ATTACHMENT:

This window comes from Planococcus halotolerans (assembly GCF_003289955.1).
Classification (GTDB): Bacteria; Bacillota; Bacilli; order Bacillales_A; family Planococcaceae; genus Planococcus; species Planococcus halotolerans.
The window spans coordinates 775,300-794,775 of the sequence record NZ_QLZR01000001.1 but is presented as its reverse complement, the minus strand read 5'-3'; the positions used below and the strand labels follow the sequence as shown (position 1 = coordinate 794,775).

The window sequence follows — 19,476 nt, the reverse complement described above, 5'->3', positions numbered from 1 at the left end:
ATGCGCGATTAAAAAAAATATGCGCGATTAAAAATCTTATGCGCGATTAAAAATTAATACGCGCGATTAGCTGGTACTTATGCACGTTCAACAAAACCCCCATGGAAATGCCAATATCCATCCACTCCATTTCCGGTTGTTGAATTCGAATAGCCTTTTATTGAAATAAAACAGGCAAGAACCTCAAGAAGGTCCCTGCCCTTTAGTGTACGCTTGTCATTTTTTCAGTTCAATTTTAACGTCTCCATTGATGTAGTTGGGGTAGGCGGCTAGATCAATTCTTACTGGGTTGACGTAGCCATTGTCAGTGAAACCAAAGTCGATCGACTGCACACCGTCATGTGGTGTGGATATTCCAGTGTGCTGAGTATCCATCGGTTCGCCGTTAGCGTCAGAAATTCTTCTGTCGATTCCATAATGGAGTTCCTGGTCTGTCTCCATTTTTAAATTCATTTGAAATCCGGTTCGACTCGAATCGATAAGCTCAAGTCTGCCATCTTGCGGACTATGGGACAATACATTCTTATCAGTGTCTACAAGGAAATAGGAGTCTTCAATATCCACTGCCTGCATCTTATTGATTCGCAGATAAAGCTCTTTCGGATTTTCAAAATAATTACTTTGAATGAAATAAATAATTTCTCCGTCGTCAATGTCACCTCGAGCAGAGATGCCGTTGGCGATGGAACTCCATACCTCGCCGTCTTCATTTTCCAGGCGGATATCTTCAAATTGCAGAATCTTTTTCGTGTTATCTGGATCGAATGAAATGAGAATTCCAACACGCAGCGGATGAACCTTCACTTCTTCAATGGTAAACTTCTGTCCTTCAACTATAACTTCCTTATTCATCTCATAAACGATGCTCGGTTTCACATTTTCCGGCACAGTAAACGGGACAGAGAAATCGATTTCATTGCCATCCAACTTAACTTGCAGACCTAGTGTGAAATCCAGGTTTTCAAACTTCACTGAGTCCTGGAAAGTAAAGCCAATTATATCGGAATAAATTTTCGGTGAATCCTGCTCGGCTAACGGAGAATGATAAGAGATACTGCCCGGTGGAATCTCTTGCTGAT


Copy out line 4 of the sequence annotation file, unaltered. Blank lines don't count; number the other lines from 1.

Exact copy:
The window sequence follows — 19,476 nt, the reverse complement described above, 5'->3', positions numbered from 1 at the left end: